Hombres Verdaderos: Training Youth to Confront Domestic Violence

Share on facebook
Share on twitter
Share on linkedin

By Nicholas Bobadilla

2015 Global Health Big Ideas winner Hombres Verdaderos aims to improve health outcomes by stopping domestic violence before it starts. Set to launch in March, the program will engage young, at-risk adolescent boys, ages 11 to 14 years old, from districts in Barranquilla, Colombia.

Co-led by UC Berkeley Master of Public Health candidate Nerissa Nance and her friends and colleagues Jairo Martinez and Vanessa Sanchez Conquett, Hombres Verdaderos is a product of passion and diligence that developed over several years. The idea for the organization grew out of Nance’s conversations with Martinez and Conquett, two psychologists who work with the Ministry for Women and Gender Equity in Barranquilla. Together, they discussed ideas to collaborate on a nonprofit organization dedicated to preventing domestic violence by focusing on youth populations. Nance also mulled over ideas with Aarthi Rao, a student in Berkeley’s MBA program, about a domestic violence prevention program that combined their interests in health and behavioral economics. With the support of Big Ideas, and project mentor Bridget Brennan, the group came together to create a concrete design for Hombres Verdaderos.

“We wanted to address the upstream risk factors of violence,” Nance said. “We wanted to engage young boys and expand on existing programs.” She is adamant about domestic violence’s relevance as a public health issue. “Domestic violence isn’t what people think of when they think of public health, but I see domestic violence as an issue that affects the health outcomes of all genders. That’s what we had in mind when writing the proposal.”

Through workshops and youth-driven media campaigns, the boys in the program learn about domestic violence prevention and become advocates for change. Participants undertake a month-long series of play-based workshops on relevant themes, including power, oppression, and the effects of gender expectations. The project will enlist older adolescent volunteers to help lead the workshops and create positive role models for the boys.

Hombres Verdaderos will partner with a local organization called Promotora de Excelencia Personal (PEP) that provides youth the skillset to become responsible leaders in the community. “We identified PEP as a great program, because they have youth that are motivated and want to be successful,” said Nance. The current cohort will then train the next cohort, and eventually Hombres Verdaderos will recruit from other youth development programs within the Ministry for Women and Gender Equity.
Nance recently returned from Colombia where she, Martinez and Conquett were building rapport with PEP and the Ministry for Women and Gender Equity. Their ultimate hope is to scale up Hombres Verdaderos regionally through the ministry, but recent structural changes have fenced this goal and forced the team to seek out new ways of scaling. This isn’t the first set of hurdles the project has had to overcome. In December, the team put the program on hold due to complications in developing the curriculum. Nance considered handing it off to a third party, but found it difficult given how much the team had already invested.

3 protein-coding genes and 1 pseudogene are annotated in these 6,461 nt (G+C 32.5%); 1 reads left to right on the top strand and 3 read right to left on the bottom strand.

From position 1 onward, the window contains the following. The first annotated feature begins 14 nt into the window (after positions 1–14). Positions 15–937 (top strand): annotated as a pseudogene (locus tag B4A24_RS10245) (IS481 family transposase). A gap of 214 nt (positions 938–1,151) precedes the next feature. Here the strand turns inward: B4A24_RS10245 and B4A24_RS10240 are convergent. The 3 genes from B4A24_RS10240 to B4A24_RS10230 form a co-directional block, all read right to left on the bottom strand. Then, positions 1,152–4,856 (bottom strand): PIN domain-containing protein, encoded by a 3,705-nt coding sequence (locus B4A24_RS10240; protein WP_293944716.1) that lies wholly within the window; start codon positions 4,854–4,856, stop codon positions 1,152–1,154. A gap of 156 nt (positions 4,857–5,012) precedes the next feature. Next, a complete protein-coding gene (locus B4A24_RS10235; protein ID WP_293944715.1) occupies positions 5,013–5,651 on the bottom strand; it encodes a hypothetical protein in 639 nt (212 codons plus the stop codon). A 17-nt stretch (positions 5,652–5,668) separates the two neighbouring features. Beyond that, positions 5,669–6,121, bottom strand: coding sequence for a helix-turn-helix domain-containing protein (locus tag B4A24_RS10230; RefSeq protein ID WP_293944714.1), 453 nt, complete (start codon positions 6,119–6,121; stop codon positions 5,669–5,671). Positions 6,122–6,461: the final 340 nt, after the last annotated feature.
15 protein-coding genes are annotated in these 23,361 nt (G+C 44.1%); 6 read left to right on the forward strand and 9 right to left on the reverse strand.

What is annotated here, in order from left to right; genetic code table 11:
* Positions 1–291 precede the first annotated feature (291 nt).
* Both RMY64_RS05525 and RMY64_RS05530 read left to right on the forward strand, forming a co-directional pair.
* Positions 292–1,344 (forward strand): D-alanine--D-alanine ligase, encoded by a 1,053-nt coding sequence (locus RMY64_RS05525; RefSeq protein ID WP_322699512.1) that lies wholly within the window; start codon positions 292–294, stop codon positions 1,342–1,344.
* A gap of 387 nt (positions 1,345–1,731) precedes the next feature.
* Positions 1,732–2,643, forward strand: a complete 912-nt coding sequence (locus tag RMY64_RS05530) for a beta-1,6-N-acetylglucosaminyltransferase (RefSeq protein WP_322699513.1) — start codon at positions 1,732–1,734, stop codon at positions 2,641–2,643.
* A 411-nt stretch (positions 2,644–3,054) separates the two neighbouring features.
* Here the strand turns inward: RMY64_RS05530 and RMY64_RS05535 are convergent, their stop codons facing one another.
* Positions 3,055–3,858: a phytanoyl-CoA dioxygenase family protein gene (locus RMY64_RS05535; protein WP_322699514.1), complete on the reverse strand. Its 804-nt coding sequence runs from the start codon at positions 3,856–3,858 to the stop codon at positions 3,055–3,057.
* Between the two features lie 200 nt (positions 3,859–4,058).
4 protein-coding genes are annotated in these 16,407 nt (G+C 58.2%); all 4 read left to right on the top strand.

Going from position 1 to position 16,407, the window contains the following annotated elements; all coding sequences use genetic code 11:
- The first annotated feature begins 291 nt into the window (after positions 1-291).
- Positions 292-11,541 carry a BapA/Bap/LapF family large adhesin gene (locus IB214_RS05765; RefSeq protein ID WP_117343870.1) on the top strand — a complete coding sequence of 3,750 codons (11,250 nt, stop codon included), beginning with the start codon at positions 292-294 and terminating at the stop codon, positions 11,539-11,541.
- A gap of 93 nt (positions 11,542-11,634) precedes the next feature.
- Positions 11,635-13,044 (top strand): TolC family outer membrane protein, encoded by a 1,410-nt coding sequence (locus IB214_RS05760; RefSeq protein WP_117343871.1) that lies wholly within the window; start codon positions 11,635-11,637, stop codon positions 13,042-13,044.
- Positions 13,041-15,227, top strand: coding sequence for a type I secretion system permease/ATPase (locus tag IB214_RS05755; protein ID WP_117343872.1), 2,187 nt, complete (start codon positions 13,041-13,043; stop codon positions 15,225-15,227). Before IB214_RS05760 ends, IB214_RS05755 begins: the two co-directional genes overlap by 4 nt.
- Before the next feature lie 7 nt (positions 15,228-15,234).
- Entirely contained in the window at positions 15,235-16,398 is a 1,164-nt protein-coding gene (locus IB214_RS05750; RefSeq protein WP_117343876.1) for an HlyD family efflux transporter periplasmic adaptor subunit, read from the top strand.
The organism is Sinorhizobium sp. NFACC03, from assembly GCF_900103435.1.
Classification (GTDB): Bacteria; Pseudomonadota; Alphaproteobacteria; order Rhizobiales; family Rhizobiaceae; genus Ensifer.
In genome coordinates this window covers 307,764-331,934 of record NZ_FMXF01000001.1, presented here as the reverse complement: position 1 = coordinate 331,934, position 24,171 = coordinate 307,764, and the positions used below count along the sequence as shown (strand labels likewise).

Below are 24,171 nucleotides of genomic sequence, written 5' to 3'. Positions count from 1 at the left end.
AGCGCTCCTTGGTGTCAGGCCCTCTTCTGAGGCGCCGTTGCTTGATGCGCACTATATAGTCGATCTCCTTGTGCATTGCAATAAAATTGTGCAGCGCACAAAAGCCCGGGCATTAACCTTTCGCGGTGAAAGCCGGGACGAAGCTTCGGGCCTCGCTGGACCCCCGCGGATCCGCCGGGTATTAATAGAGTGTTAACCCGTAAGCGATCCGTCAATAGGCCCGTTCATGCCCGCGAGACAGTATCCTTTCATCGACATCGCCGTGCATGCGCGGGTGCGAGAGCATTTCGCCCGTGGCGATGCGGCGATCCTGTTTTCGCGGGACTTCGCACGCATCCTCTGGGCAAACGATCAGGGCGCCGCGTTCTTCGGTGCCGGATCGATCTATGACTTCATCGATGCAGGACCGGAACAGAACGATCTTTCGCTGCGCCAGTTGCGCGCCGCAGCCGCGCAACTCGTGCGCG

Now set to begin in April, the program will consist of two month-long phases. The first is educational and will engage participants in a series of workshops that explore gender roles, violence and the potential for change. The primary focus will be improving bystander intervention among young men, which has proven an effective and productive method of preventing domestic violence. Nance says, “The psychological literature says bystander intervention moves past blame and shifts toward a more positive role we can play in preventing domestic violence.”

Pre and post-program surveys, along with interviews and focus groups, will be conducted among participants to measure impact. The team will also issue follow-up surveys six months after implementation to test for attenuation of program effects.

Following the first phase, the youth participants will recruit a second cohort through social media and arts-based campaigns. This approach will allow them to engage with the community, integrate the freshly learned ideas into their own value system, and take on leadership roles among their peers. The long-term benefits of Hombres Verdaderos will be based largely on the strength of peer influence.
“When youth are teaching youth, they get to have this feeling of ownership over the program,” Nance says. “Once you pass a certain age, the people you look up to start to be your peers, especially during this period of early adolescence. Youth seek to belong to something and feel good about their positions relative to their peers.”  Nance stresses the importance of targeting male youth through the program, saying that peer influence in a single-sex environment will have a large impact. “Boys bonding and going through the program with other boys will begin to shift the paradigm of what it means to be cool,” she says. “That happens in a very different way in a single-gendered environment than in a co-ed situation.”

(Hombres Verdaderos recently received a spot in the Clinton Global Initiative University. Donate to their crowdfunding campaign and help them advance to the next round!)